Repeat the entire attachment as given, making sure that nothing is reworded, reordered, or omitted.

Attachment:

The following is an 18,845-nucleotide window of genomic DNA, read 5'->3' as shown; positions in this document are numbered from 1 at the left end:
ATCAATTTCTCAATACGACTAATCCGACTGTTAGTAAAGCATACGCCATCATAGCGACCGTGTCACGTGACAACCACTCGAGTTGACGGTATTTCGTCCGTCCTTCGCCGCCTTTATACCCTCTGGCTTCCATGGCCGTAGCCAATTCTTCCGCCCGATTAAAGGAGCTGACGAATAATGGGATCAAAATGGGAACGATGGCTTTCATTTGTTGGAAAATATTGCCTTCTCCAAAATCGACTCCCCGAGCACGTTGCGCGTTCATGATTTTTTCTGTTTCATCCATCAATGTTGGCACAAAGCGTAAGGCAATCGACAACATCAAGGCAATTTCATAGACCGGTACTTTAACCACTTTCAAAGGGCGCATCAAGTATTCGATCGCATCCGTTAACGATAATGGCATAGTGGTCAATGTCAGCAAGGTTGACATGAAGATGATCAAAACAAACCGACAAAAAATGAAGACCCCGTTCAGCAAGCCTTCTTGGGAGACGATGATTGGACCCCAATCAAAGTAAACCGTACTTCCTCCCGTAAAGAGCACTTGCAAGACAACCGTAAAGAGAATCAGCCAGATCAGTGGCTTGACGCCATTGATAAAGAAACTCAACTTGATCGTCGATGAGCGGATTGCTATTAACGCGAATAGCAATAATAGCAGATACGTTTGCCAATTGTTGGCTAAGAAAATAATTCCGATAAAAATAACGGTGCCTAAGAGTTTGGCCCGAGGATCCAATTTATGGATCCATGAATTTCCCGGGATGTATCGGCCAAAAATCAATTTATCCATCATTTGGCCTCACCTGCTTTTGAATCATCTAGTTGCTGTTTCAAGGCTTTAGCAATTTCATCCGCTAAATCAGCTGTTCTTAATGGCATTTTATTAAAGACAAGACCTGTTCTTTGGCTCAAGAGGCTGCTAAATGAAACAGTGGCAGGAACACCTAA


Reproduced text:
The following is an 18,845-nucleotide window of genomic DNA, read 5'->3' as shown; positions in this document are numbered from 1 at the left end:
ATCAATTTCTCAATACGACTAATCCGACTGTTAGTAAAGCATACGCCATCATAGCGACCGTGTCACGTGACAACCACTCGAGTTGACGGTATTTCGTCCGTCCTTCGCCGCCTTTATACCCTCTGGCTTCCATGGCCGTAGCCAATTCTTCCGCCCGATTAAAGGAGCTGACGAATAATGGGATCAAAATGGGAACGATGGCTTTCATTTGTTGGAAAATATTGCCTTCTCCAAAATCGACTCCCCGAGCACGTTGCGCGTTCATGATTTTTTCTGTTTCATCCATCAATGTTGGCACAAAGCGTAAGGCAATCGACAACATCAAGGCAATTTCATAGACCGGTACTTTAACCACTTTCAAAGGGCGCATCAAGTATTCGATCGCATCCGTTAACGATAATGGCATAGTGGTCAATGTCAGCAAGGTTGACATGAAGATGATCAAAACAAACCGACAAAAAATGAAGACCCCGTTCAGCAAGCCTTCTTGGGAGACGATGATTGGACCCCAATCAAAGTAAACCGTACTTCCTCCCGTAAAGAGCACTTGCAAGACAACCGTAAAGAGAATCAGCCAGATCAGTGGCTTGACGCCATTGATAAAGAAACTCAACTTGATCGTCGATGAGCGGATTGCTATTAACGCGAATAGCAATAATAGCAGATACGTTTGCCAATTGTTGGCTAAGAAAATAATTCCGATAAAAATAACGGTGCCTAAGAGTTTGGCCCGAGGATCCAATTTATGGATCCATGAATTTCCCGGGATGTATCGGCCAAAAATCAATTTATCCATCATTTGGCCTCACCTGCTTTTGAATCATCTAGTTGCTGTTTCAAGGCTTTAGCAATTTCATCCGCTAAATCAGCTGTTCTTAATGGCATTTTATTAAAGACAAGACCTGTTCTTTGGCTCAAGAGGCTGCTAAATGAAACAGTGGCAGGAACACCTAA